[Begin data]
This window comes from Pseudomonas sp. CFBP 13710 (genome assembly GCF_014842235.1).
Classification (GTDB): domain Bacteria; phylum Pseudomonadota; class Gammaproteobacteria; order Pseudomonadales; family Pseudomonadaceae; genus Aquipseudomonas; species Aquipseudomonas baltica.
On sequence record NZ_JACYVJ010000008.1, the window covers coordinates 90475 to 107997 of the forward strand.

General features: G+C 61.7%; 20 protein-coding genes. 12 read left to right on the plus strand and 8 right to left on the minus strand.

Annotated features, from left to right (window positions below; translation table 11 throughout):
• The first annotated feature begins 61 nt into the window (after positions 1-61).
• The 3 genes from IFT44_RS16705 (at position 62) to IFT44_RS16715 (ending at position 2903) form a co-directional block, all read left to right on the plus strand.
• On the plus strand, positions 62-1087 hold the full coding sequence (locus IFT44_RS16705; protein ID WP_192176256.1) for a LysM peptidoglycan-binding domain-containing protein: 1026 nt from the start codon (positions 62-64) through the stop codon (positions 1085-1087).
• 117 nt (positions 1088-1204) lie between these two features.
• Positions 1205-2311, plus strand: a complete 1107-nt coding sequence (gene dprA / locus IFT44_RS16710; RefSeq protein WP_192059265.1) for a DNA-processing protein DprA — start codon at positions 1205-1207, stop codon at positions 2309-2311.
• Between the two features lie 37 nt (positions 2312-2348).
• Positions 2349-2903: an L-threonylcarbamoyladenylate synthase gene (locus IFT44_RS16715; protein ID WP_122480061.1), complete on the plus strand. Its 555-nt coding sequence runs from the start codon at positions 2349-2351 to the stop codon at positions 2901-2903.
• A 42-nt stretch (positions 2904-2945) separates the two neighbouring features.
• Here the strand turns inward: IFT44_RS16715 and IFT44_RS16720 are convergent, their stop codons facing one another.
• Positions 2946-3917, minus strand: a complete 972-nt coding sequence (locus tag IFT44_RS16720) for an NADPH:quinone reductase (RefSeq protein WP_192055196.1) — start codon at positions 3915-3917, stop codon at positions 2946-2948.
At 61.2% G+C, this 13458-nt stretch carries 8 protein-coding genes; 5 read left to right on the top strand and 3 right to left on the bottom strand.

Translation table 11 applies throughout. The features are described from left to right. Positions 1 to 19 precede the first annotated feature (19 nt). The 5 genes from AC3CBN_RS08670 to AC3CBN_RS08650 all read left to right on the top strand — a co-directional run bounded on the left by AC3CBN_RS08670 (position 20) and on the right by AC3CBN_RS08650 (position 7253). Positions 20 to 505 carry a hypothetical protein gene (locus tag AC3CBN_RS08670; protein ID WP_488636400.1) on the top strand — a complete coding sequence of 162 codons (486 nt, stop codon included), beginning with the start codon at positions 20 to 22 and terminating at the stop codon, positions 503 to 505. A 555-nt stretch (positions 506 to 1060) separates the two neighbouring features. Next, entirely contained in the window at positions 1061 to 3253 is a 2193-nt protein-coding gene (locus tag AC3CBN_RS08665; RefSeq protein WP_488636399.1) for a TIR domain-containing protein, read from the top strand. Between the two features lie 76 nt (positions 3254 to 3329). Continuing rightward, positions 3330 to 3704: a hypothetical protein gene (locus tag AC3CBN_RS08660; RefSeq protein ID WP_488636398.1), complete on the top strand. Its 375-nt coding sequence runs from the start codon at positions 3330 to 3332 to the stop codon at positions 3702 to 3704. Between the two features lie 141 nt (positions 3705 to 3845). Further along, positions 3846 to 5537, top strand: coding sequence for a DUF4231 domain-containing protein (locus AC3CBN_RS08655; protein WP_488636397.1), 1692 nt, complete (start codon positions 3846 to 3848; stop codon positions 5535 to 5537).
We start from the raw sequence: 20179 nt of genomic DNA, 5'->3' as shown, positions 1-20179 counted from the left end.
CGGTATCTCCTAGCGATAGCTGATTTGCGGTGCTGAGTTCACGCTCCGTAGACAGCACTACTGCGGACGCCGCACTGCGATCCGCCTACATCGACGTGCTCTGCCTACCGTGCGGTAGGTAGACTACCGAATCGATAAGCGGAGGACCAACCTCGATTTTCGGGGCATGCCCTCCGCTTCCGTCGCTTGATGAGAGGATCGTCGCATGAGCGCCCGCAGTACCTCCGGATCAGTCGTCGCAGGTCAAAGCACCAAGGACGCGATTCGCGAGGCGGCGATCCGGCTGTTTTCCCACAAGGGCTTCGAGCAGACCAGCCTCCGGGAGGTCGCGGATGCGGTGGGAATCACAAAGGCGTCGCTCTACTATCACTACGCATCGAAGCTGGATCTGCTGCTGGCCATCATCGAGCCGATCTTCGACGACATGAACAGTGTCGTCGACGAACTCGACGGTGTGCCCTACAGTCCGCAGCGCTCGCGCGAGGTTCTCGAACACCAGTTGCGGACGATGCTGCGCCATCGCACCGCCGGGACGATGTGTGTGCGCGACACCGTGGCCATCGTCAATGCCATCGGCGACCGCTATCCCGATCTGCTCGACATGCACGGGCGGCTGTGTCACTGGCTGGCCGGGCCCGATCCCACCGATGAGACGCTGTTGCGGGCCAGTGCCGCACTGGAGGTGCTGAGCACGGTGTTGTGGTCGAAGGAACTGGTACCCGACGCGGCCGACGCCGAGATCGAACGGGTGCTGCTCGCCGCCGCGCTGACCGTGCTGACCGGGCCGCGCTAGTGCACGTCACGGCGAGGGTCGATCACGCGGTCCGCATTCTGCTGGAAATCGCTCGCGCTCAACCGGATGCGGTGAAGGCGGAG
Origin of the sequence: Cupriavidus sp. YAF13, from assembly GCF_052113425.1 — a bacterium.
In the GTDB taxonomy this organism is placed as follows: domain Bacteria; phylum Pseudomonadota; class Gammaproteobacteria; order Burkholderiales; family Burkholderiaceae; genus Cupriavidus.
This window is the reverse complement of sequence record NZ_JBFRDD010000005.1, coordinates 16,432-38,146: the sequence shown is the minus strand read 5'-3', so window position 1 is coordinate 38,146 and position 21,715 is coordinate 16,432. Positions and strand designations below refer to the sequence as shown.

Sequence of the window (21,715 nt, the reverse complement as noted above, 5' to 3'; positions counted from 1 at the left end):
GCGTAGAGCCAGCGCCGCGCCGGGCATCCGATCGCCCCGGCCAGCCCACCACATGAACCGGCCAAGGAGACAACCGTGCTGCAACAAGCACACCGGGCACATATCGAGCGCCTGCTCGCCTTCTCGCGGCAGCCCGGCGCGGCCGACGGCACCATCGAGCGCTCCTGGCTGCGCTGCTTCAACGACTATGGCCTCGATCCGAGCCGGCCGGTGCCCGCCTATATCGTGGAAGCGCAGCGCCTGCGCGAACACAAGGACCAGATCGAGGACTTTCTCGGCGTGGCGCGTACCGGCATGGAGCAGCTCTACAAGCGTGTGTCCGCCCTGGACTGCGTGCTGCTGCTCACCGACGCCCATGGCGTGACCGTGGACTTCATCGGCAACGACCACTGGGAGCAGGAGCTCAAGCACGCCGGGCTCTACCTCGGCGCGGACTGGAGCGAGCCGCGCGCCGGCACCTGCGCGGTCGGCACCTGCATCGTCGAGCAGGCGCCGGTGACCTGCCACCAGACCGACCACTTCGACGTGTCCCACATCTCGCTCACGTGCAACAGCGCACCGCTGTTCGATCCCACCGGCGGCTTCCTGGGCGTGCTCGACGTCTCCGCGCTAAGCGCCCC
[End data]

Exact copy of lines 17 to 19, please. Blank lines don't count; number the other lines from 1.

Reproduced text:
Translation table 11 applies throughout. The features are described from left to right. Positions 1 to 19 precede the first annotated feature (19 nt). The 5 genes from AC3CBN_RS08670 to AC3CBN_RS08650 all read left to right on the top strand — a co-directional run bounded on the left by AC3CBN_RS08670 (position 20) and on the right by AC3CBN_RS08650 (position 7253). Positions 20 to 505 carry a hypothetical protein gene (locus tag AC3CBN_RS08670; protein ID WP_488636400.1) on the top strand — a complete coding sequence of 162 codons (486 nt, stop codon included), beginning with the start codon at positions 20 to 22 and terminating at the stop codon, positions 503 to 505. A 555-nt stretch (positions 506 to 1060) separates the two neighbouring features. Next, entirely contained in the window at positions 1061 to 3253 is a 2193-nt protein-coding gene (locus tag AC3CBN_RS08665; RefSeq protein WP_488636399.1) for a TIR domain-containing protein, read from the top strand. Between the two features lie 76 nt (positions 3254 to 3329). Continuing rightward, positions 3330 to 3704: a hypothetical protein gene (locus tag AC3CBN_RS08660; RefSeq protein ID WP_488636398.1), complete on the top strand. Its 375-nt coding sequence runs from the start codon at positions 3330 to 3332 to the stop codon at positions 3702 to 3704. Between the two features lie 141 nt (positions 3705 to 3845). Further along, positions 3846 to 5537, top strand: coding sequence for a DUF4231 domain-containing protein (locus AC3CBN_RS08655; protein WP_488636397.1), 1692 nt, complete (start codon positions 3846 to 3848; stop codon positions 5535 to 5537).
We start from the raw sequence: 20179 nt of genomic DNA, 5'->3' as shown, positions 1-20179 counted from the left end.
CGGTATCTCCTAGCGATAGCTGATTTGCGGTGCTGAGTTCACGCTCCGTAGACAGCACTACTGCGGACGCCGCACTGCGATCCGCCTACATCGACGTGCTCTGCCTACCGTGCGGTAGGTAGACTACCGAATCGATAAGCGGAGGACCAACCTCGATTTTCGGGGCATGCCCTCCGCTTCCGTCGCTTGATGAGAGGATCGTCGCATGAGCGCCCGCAGTACCTCCGGATCAGTCGTCGCAGGTCAAAGCACCAAGGACGCGATTCGCGAGGCGGCGATCCGGCTGTTTTCCCACAAGGGCTTCGAGCAGACCAGCCTCCGGGAGGTCGCGGATGCGGTGGGAATCACAAAGGCGTCGCTCTACTATCACTACGCATCGAAGCTGGATCTGCTGCTGGCCATCATCGAGCCGATCTTCGACGACATGAACAGTGTCGTCGACGAACTCGACGGTGTGCCCTACAGTCCGCAGCGCTCGCGCGAGGTTCTCGAACACCAGTTGCGGACGATGCTGCGCCATCGCACCGCCGGGACGATGTGTGTGCGCGACACCGTGGCCATCGTCAATGCCATCGGCGACCGCTATCCCGATCTGCTCGACATGCACGGGCGGCTGTGTCACTGGCTGGCCGGGCCCGATCCCACCGATGAGACGCTGTTGCGGGCCAGTGCCGCACTGGAGGTGCTGAGCACGGTGTTGTGGTCGAAGGAACTGGTACCCGACGCGGCCGACGCCGAGATCGAACGGGTGCTGCTCGCCGCCGCGCTGACCGTGCTGACCGGGCCGCGCTAGTGCACGTCACGGCGAGGGTCGATCACGCGGTCCGCATTCTGCTGGAAATCGCTCGCGCTCAACCGGATGCGGTGAAGGCGGAG